Try pedaling the capital during a tranquil weekend; early mornings can be sublime. These are also great times to tackle longer routes that wind through neighborhoods, such as the 11-mile-long Capital Crescent Trail that takes you to historic Georgetown. The city's DC Bike Map shows how to intersect with other trails to make a 22-mile-long loop back to where you began.
Take a longer break from the bustle by biking the 18-mile-long paved Mount Vernon Trail to George Washington's former home. Travel south along the Potomac River through Alexandria. It's a great place to de-saddle for a walk through Old Town; just leave time for the shops and eateries!
Almost 3,000 miles west lies another great biking city, though here you will find the splendor of Pacific Northwest scenery. Sparkling salt waters of the Puget Sound and views of the Olympic Range lie to the west. Ride east and you'll come to the blue fresh water of Lake Washington, and, in the distance, the green Cascade Mountains.
Unlike D.C., you'll be tackling hills in Seattle, unless you stay on the smooth, paved trails along the water. But don't. There's a lot to be said for the satisfaction of heart-pumping climbs when the view from the top is magnificent. And if you come in summer, you'll glory in the cool, refreshing air. It's perfect weather for wrapping your bike-gloved hands around a warm mug at one of the many independent coffeehouses. And a perfect time to pore over the Seattle Bike Map to plan your next route.
Consider a second cup while studying the map's explanations of "protected bike lanes," "climbing lanes," "sharrows," "neighborhood greenways," "bike boxes," and more. Confusing at first, you'll appreciate these bike-friendly features for the access and safety they provide. At present, bikers can ride on sidewalks. But note that the map says "Pedestrians rule!"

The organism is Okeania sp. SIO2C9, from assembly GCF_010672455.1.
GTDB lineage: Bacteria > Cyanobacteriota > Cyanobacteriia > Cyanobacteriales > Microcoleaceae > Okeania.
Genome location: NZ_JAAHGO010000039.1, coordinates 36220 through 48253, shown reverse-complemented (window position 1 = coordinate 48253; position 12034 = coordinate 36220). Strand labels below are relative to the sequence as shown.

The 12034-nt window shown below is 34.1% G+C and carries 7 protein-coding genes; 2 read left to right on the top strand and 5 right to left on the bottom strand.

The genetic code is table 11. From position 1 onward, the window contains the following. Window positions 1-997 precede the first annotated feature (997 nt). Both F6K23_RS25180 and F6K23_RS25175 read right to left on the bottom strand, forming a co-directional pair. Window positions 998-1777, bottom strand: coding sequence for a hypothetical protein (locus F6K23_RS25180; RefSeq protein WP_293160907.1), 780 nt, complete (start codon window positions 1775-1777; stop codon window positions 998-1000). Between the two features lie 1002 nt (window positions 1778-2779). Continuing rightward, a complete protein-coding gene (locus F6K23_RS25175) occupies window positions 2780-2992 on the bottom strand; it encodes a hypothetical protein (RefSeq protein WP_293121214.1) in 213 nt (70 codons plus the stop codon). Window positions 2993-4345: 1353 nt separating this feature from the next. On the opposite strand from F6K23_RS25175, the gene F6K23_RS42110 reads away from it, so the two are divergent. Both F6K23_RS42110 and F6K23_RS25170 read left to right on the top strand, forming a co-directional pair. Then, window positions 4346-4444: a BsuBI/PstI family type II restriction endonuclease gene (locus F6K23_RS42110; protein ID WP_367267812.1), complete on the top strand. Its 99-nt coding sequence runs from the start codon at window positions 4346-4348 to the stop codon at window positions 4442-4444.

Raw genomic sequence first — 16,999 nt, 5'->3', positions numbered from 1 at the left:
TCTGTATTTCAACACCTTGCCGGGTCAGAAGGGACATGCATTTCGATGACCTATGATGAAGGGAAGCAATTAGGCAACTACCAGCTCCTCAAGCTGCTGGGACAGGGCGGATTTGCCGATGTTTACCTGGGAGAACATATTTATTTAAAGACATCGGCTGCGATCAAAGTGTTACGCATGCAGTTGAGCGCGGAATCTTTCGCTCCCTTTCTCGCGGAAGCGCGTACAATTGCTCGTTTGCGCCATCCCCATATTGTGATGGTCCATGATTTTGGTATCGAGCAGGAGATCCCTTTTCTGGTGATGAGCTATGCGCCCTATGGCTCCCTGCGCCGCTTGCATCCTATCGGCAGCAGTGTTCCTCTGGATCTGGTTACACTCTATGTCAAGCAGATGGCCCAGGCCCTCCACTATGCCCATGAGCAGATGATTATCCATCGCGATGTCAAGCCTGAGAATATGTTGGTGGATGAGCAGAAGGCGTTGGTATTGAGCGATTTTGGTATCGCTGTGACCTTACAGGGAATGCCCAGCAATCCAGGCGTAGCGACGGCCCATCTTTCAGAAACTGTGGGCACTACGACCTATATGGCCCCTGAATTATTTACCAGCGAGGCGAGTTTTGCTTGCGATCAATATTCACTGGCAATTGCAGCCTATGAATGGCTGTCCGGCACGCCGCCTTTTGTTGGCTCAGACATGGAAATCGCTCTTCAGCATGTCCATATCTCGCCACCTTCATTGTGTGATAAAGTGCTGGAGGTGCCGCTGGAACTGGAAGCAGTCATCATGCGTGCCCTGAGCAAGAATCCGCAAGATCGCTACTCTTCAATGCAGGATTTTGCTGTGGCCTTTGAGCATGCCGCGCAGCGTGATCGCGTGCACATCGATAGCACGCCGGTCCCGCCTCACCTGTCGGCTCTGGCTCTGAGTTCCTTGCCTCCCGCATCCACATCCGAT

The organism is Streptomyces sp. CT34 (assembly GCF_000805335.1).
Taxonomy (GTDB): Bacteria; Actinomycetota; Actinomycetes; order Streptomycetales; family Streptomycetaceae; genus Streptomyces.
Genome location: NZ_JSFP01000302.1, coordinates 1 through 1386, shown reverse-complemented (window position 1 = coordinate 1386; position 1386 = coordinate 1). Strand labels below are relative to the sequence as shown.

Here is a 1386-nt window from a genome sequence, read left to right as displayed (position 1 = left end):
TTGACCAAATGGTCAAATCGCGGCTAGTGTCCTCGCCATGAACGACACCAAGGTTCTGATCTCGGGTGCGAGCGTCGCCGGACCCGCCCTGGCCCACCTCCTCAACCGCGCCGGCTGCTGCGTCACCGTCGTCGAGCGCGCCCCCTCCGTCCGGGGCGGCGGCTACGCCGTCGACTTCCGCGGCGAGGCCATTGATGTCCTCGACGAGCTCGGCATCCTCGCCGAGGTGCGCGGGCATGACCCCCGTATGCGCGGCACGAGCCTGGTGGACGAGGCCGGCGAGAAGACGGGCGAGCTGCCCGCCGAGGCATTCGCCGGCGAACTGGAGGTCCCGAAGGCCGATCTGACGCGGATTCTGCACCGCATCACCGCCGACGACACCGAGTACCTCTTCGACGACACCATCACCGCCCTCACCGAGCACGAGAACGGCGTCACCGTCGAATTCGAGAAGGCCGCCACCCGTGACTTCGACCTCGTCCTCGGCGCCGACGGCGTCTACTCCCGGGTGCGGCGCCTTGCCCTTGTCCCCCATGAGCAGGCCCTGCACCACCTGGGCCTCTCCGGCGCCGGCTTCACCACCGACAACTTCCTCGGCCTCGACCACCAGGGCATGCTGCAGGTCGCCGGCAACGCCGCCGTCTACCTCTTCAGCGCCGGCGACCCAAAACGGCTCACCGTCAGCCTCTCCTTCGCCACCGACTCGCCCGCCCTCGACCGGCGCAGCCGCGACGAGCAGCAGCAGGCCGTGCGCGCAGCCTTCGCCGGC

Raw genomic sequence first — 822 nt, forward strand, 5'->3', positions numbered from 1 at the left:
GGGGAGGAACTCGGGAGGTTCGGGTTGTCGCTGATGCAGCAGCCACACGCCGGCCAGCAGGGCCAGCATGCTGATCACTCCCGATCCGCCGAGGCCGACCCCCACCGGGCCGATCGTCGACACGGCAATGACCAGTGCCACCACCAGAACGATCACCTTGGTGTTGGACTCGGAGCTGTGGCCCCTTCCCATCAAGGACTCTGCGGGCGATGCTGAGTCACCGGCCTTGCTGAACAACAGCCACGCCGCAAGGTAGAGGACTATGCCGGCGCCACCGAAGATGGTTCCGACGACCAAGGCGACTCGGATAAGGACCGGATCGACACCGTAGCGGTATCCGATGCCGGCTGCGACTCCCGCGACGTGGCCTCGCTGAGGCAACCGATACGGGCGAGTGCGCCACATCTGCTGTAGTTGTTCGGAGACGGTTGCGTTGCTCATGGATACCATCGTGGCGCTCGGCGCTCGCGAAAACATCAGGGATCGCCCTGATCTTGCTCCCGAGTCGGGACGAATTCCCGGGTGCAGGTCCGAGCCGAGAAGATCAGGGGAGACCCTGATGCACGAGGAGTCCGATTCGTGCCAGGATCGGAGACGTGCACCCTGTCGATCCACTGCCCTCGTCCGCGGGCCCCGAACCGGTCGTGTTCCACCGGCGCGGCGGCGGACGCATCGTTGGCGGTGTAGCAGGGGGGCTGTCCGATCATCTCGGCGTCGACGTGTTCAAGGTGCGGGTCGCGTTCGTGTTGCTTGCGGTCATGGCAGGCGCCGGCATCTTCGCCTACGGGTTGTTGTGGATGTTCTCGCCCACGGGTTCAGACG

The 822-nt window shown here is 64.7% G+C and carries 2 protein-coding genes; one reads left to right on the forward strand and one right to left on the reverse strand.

Don't miss the century-old Pike Place Market, the historic Waterfront, or the Seattle Art Museum. For a citywide taste of it all, try the paved 27-mile-long famed Burke-Gilman Trail. The ride will get your legs in shape for cycling up Queen Anne Hill for wonderful views of downtown.
Photo: Cavan Images/Offset.com
The Crescent City is a gumbo of many cultures – plus the Creole amalgam that its Gulf Coast geography and early French, Spanish, and West African settlement history has created.
If you're new to town, try a prebreakfast ride along the Mississippi in Woldenberg Park, and dine on crepes and beignets and chicory coffee. Then cycle slowly through the nearby French Quarter; the brightly colored walls of the "Creole cottages" lining the narrow streets provide a momentary kaleidoscopic blur, until you're stopped by a horse-drawn carriage or an artist's wares on a sidewalk that are too interesting to pass by.
From there you can follow the new bike route north along Esplanade Avenue to the massive City Park, and on to the cooler breezes coming off the huge Lake Pontchartrain. Or head west from "the Quarter," where in minutes you'll be pedaling through the gleaming high-rise downtown and back into the wildly mixed art and architecture of Magazine Street.
You're in the aptly named Garden District now, only minutes from the trolley line along stately St. Charles Avenue, and minutes more from the enormous live oak and dark lagoons at Audubon Park.
Slow down to enjoy it. After all, you're pedaling the Big Easy.
Explore routes near you.